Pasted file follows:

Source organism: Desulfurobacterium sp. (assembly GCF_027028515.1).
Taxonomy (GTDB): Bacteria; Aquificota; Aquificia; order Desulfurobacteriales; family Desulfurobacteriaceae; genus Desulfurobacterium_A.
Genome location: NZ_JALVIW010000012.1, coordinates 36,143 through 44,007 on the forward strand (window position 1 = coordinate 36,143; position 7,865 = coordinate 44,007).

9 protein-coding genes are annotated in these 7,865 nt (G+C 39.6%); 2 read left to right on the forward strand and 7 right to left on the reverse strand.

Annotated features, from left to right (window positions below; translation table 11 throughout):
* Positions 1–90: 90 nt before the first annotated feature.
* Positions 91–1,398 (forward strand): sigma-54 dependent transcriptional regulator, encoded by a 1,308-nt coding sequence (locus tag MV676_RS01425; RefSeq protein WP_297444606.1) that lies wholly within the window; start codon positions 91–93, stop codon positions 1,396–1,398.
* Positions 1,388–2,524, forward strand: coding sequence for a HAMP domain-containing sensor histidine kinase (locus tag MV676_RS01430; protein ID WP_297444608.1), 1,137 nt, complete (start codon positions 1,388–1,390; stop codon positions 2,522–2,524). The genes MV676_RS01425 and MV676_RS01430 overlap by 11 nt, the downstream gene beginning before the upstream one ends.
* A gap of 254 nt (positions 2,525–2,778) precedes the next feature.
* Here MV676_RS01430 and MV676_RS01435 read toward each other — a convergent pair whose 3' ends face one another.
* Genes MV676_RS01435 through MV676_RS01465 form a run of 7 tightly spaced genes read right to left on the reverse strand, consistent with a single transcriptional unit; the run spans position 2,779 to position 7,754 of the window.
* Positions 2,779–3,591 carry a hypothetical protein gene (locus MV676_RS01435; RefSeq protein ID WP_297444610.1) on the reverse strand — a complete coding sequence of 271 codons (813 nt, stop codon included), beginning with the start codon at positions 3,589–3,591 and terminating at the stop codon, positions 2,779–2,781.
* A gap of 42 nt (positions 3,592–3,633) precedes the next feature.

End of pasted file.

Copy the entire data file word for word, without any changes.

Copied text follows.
Source organism: Desulfurobacterium sp. (assembly GCF_027028515.1).
Taxonomy (GTDB): Bacteria; Aquificota; Aquificia; order Desulfurobacteriales; family Desulfurobacteriaceae; genus Desulfurobacterium_A.
Genome location: NZ_JALVIW010000012.1, coordinates 36,143 through 44,007 on the forward strand (window position 1 = coordinate 36,143; position 7,865 = coordinate 44,007).

9 protein-coding genes are annotated in these 7,865 nt (G+C 39.6%); 2 read left to right on the forward strand and 7 right to left on the reverse strand.

Annotated features, from left to right (window positions below; translation table 11 throughout):
* Positions 1–90: 90 nt before the first annotated feature.
* Positions 91–1,398 (forward strand): sigma-54 dependent transcriptional regulator, encoded by a 1,308-nt coding sequence (locus tag MV676_RS01425; RefSeq protein WP_297444606.1) that lies wholly within the window; start codon positions 91–93, stop codon positions 1,396–1,398.
* Positions 1,388–2,524, forward strand: coding sequence for a HAMP domain-containing sensor histidine kinase (locus tag MV676_RS01430; protein ID WP_297444608.1), 1,137 nt, complete (start codon positions 1,388–1,390; stop codon positions 2,522–2,524). The genes MV676_RS01425 and MV676_RS01430 overlap by 11 nt, the downstream gene beginning before the upstream one ends.
* A gap of 254 nt (positions 2,525–2,778) precedes the next feature.
* Here MV676_RS01430 and MV676_RS01435 read toward each other — a convergent pair whose 3' ends face one another.
* Genes MV676_RS01435 through MV676_RS01465 form a run of 7 tightly spaced genes read right to left on the reverse strand, consistent with a single transcriptional unit; the run spans position 2,779 to position 7,754 of the window.
* Positions 2,779–3,591 carry a hypothetical protein gene (locus MV676_RS01435; RefSeq protein ID WP_297444610.1) on the reverse strand — a complete coding sequence of 271 codons (813 nt, stop codon included), beginning with the start codon at positions 3,589–3,591 and terminating at the stop codon, positions 2,779–2,781.
* A gap of 42 nt (positions 3,592–3,633) precedes the next feature.